I follow not only news of Stephens online daily, but I also like to track news and posts about women’s colleges in general, and I definitely am interested in reading what young women think about the idea. While our students are amazingly vocal about their love of all things Stephens, there are some who take to social media to air their misgivings about the concept.
“I am NOT going to an all girls college,” is a tweet I’ve read from more than one.
At first nod, I suspect the idea of a women’s college must seem foreign to those who attend traditional high schools. I know it would have seemed strange to me. And I know I would have asked the obvious question: “Doesn’t the world include men? Shouldn’t I know how to work with them?”
But here’s a not-so-secret secret. Women don’t need to learn how to work with men. In many industries, men need to learn how to work with women. Powerful, strong, opinionated women.
I’ve realized during my short time here that women’s colleges are not about separating the “fairer” sex. They’re about providing the types of opportunities women need to become leaders so when they do enter into their professions, they have the strength and confidence to climb, leap and, if they have to, force themselves through the glass ceiling.
And this isn’t a recent phenomenon: Women who attend all-female colleges have been shattering professional blockades for decades.
The Women’s College Coalition has a wonderful list of notable firsts: Women who graduated from all-female colleges who went on to be the first women in their positions.
Some notables among the noted (although I encourage you to read the entire list):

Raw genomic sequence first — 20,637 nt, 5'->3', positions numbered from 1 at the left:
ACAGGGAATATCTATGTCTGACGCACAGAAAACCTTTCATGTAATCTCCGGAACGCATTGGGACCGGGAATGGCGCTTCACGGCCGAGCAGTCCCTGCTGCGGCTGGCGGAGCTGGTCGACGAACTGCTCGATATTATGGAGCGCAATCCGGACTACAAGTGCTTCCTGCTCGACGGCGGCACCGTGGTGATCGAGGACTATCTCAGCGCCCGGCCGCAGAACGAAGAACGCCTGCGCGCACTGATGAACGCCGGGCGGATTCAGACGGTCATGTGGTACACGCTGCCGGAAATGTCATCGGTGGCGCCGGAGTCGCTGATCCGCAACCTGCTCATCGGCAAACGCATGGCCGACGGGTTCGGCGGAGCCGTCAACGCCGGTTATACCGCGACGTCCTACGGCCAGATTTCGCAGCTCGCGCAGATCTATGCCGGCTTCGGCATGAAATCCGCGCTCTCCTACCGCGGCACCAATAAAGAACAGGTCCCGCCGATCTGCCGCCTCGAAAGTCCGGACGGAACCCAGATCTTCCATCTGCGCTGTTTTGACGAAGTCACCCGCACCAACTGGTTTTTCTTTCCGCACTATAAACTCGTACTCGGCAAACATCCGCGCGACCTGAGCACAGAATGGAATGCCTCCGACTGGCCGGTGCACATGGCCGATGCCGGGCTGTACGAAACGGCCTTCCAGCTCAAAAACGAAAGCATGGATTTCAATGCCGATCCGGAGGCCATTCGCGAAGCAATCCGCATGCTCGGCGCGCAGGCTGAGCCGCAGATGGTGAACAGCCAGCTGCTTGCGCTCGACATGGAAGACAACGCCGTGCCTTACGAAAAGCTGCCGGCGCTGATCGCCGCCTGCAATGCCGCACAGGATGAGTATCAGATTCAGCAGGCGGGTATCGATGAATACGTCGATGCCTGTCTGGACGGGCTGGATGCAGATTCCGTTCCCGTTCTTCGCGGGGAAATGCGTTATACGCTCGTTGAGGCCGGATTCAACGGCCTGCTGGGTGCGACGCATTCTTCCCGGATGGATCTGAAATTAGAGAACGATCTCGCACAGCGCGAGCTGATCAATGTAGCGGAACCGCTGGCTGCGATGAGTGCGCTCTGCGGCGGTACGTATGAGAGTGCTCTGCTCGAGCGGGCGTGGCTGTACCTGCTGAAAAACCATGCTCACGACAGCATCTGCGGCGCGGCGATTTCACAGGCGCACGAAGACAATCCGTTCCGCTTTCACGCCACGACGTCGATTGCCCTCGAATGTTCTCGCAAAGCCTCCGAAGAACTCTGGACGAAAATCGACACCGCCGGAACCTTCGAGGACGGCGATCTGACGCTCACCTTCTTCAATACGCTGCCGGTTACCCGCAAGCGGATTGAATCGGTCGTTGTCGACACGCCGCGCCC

Jeane Kirkpatrick, first female U.S Ambassador to the United Nations (who got her associate’s degree from Stephens, a two-year institute at the time, before getting her bachelor’s from Barnard College)
Jane Amsterdam, the first woman to become editor of The New York Post
Emily Green Balch, the first woman to receive the Nobel Peace Prize
Sarah Porter Boehmler, the first woman to be executive vice president of the American Stock Exchange
Pearl S. Buck, the first to win the Noble Prize in Literature
Barbara Cassani, the first female CEO of a commercial airline
Sherry Davis, the first woman announcer for a major league baseball team
The list goes on and on…the first woman president of the American Academy of T.V. Arts & Sciences, the first female commanding officer of the New York Port Authority Police Department, the first woman elected to the Tennessee legislature, the first civilian woman scientist on a space shuttle mission.
On Stephens’ list of notable firsts are Helen Holt, first woman to serve as West Virginia’s Secretary of State (she just celebrated her 100th birthday) and Virginia Shehee, the first woman elected to the Louisiana State Senate.
Notice a trend? Not only did these women graduate from all-female colleges, they dove head first into male-dominated fields, and they made history.
While not all “Millennials” will recognize the benefits, I’m so happy there are young women who still realize the edge they’re going to have in the workforce by attending women’s colleges.
Diane Propsner, who writes a blog called Advantages of a Woman’s College, last week in a story for the Huffington Post shared some of the reasons today’s students want an education from a women’s college. I’m so proud that she led with a Stephens College student.
Jenni Miller, one of our incoming freshman, told Diane:
“I learned about my college, Stephens, before I really looked into women’s colleges. I knew they existed but never thought about going to one. When I began considering them, I was more worried what my classmates would say about me choosing an “all girls school” than I was actually attending one. It was when I started looking into what Stephens offered that I realized I wouldn’t be attending an all girls school but a women’s college. Where I’m going, women are strong and opinionated, and that’s okay.”
While I had nothing to do with her comments, I’m so proud that she recognizes that advantage.
Other young women heading to women’s colleges shared similar sentiments, with one saying her campus was a place “where women were allowed to build each other up instead of being torn down by social standards.”
Our students get the chance to build one another up and to build upon the work those before them have already accomplished. What used to be a glass ceiling will be more like a first-floor window they’ll simply pass on the way up.